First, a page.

Earlier this year Ford-of-Britain announced with a powerful build-up a revised edition of the long-lived, popular and successful Escort and Vauxhall Ltd. brought out its new Chevette small-car, based on Viva components. Both were dealt with in these pages at the time, but I have since tested these cars over British roads, allowing a comparison.
Ford found me an Escort at short notice— an 1,100 c.c., or 1.1 L. Vauxhall shifted schedules for my convenience and produced a three-door Chevette L without having serviced it as thoroughly as they wished.
Both Escort and Chevette are very useful family cars, at a time when the economic crisis calls for economy but has not yet sunk to quite the state where we shall all have to run Fiat 126s or Citroen CVs. I sampled the Ford first. After bigger and more powerful cars it felt horribly gutless but I grew to like it and it served me well for more than 700 miles, of which 351 were accomplished on a tankful of fuel. In appearance the Escort has been made to look outwardly more ordinary than its predecessors but within it is more habitable. The seats are notably comfortable for a modest-cost car, the instrumentation is very easy to read, and triple stalks, as on a Fiat, control the various services. The short r.h. one for the lamps is apt to be moved upwards inadvertently, putting on the sidelamps in daylight. It was confusing that whereas the turn-indicators were operated by a r.h. stalk on the Escort, on the Chevette this was done with the I.h. stalk, so that I wiped the screen for a time before making a turn.
The ride may have been smoothed out compared to the bucking progress of the old Escort. But I thought there was still room for improvement here, in the New Escort, especially when I got off the main highways. The back-axle still tries to escape, over rough going. The car may have been made quieter but at 70 m.p.h. the engine emits a hunting note that I could have done without. As expected, there was not much performance from this 1.1-litre version and as there was no indication to the contrary I fed it four-star petrol, which it consumed sparingly, at 38.2 m.p.g. The two-door body tended to he rattly and “tinny”, but one sat comfortably, big knobs setting the front-seat squabs to the required angle. Internal stowage was confined to a parcel shelf in front. Demisting was effective, a good Ford radio was fitted, and I liked the improved internal decor.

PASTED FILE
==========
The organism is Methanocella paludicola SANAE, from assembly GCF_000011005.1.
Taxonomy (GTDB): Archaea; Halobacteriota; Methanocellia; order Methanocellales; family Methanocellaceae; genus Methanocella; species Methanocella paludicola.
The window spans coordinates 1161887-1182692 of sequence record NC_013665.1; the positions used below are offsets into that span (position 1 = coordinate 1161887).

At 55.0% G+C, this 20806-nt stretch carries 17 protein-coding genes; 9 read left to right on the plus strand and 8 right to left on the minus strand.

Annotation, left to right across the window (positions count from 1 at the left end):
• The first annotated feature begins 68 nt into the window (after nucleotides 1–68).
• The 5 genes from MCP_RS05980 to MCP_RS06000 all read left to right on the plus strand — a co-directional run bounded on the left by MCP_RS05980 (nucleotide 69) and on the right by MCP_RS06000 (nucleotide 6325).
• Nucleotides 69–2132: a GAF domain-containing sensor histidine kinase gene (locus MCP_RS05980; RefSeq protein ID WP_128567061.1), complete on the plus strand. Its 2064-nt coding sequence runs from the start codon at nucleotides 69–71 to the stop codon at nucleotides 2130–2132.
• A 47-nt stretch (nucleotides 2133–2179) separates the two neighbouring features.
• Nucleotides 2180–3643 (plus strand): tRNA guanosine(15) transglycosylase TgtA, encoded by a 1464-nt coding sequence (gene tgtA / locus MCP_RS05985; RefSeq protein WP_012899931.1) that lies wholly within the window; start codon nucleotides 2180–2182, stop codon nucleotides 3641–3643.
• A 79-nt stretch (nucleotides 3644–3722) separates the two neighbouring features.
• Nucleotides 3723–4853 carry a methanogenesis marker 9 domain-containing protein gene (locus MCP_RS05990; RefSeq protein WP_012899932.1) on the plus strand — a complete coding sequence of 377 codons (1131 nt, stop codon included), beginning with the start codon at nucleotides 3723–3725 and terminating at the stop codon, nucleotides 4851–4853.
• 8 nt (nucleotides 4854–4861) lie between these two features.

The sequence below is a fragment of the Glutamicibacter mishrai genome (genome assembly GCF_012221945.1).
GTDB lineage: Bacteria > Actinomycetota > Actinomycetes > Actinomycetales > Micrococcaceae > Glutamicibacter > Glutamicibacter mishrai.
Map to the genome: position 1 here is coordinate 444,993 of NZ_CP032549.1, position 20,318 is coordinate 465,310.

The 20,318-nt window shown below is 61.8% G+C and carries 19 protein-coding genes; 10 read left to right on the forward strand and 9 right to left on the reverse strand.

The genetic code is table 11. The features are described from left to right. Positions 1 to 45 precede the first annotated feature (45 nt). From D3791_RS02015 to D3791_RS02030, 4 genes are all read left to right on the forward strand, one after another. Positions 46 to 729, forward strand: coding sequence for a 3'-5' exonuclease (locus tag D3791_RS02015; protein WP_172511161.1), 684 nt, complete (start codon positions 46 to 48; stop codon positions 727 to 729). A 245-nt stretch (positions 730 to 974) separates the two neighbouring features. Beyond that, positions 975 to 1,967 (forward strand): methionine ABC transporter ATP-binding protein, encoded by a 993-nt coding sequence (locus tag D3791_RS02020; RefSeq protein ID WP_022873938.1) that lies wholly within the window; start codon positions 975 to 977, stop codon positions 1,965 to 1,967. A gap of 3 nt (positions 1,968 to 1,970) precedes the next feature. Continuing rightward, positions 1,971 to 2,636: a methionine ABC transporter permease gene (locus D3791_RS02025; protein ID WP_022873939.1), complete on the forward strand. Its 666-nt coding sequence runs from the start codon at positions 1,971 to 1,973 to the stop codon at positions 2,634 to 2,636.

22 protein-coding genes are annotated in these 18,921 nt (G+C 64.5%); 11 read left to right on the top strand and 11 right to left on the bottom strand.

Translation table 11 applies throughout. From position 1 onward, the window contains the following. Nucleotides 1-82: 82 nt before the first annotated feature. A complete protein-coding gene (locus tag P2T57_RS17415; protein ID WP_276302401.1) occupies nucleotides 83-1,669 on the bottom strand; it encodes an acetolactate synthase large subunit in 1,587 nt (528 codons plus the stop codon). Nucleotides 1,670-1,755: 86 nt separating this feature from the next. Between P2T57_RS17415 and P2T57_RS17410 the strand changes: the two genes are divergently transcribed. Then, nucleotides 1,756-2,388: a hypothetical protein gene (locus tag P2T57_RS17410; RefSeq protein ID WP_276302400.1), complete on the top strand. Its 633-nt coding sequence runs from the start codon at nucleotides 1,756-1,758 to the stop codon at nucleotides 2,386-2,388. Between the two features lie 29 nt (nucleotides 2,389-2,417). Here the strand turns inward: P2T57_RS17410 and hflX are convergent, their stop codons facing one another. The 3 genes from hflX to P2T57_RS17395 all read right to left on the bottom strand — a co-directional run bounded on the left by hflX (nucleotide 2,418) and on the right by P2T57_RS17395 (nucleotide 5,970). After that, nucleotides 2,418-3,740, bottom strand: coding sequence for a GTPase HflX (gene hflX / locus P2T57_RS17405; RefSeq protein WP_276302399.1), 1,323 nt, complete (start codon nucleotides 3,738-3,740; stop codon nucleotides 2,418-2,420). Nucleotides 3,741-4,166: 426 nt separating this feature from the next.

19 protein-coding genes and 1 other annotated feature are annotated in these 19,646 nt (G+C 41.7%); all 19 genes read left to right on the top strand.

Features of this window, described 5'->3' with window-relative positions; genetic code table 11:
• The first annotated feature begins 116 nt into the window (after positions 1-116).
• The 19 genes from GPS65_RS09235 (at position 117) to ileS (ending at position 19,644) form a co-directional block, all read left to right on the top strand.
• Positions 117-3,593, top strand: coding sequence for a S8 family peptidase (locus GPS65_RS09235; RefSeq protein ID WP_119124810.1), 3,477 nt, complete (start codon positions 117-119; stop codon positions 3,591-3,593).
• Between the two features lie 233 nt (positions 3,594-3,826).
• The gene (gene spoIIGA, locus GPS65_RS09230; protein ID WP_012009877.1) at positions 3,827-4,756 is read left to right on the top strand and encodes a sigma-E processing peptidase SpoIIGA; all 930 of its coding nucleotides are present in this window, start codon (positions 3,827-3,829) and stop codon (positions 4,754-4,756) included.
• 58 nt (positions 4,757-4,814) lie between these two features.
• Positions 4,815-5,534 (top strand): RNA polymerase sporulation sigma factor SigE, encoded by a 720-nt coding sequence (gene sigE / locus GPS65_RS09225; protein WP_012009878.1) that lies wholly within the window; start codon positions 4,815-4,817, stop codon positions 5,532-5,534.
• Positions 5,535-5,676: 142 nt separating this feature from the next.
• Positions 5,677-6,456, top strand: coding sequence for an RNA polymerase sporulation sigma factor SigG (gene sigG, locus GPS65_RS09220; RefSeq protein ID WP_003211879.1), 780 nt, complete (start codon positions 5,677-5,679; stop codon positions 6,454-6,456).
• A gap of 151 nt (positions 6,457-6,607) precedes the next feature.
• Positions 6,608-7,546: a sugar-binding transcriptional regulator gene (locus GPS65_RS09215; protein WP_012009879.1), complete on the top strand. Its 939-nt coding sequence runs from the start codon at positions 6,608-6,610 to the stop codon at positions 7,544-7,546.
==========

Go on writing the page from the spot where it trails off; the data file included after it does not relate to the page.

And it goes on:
The Escort had a terribly fierce cable-operated clutch, although once this was recognised smooth starts were possible. The brakes felt spongy but were effective, and there was that splendid all-synchromesh Ford gearbox. The steering was light but it had a sticky action around the straight-ahead position. I grew to regard this New Escort as a good workhorse and I feel that for those who prefer the old-style front-engined type of small car to the newer sardine-tin kind of package with the power-pack set like a fireplace in front of them, the Ford will find a ready market. The version I tried, since replaced by the £1,299 Popular version, cost £1,529. It had Michelin tyres and used no oil.
The Vauxhall Chevette has the merit of a convenient third door and conversion into an estate car when required, but there is not much headroom in the back compartment. It was naturally more lively than the Escort, with the extra 158 c.c, in its engine, which, like the Ford’s, is the iron push-rod package which has been a stable formula for all mass-production manufacturers for many decades. It can get quite noisy if revved. There is a good gearbox, but it hasn’t quite the seductive smoothness of the Ford box. The seats are flat-formed and rather small. Neither car had a vanity mirror for m’lady. Vauxhall have styled the Chevette nicely, with a low roof line and the Firenza-droop-snoot-nose.
To say the Chevette corners almost like an Alfasud is being unduly kind to Luton and not quite fair to Milan, but served to remind me how competitively priced the much superior Alfa Romeo is! The Chevette has smaller instruments than the Escort, with rather horrid, though easily-read, yellow needles. It has a clock which the Escort hasn’t but as this didn’t work for long that was no advantage. There is again only an under-facia storage-shelf, in this case on the n/s only. The throttle on the Chevette had a nasty tendency to want to remain wide open at times. Its engine was not as flexible as the Escort’s, needing 3rd gear in built-up areas, and there was muffled-pinking on 4-star fuel. The boot of the Escort and the lift-up tailgate of the Chevette are self-locking. Both bonnets required propping open, the Chevette’s prop awkward to stow, and the Escort’s bonnet-release is on the wrong side for an r.h.d. car, With the ventilation turned off there was an irritating whistle. Like the Escort, the Chevette was on Michelin tyres, but it scored by having disc/drum braking, which were nicely progressive. The steering is fairly light but the clutch as fierce as the Escort’s. In handling the Lutonian has the edge over the Escort and is more spacious within, but the suspension sets up drastic body-shake over unmade roads. It gave 37.1 m.p.g. and consumed a pint of oil, after 1,300 miles. The range on a tankful of fuel should he around 297 miles. It attracted much favourable attention and will surely be a sales winner. I expect “hot” versions will be arriving any minute; Ford already have Escort Sport and Ghia models in production. As tested, the Chevette cost £1,650. Which to choose? It is a close-run thing, so a trial drive seems the best way of deciding, but the New Escort would carry my money.—W.B.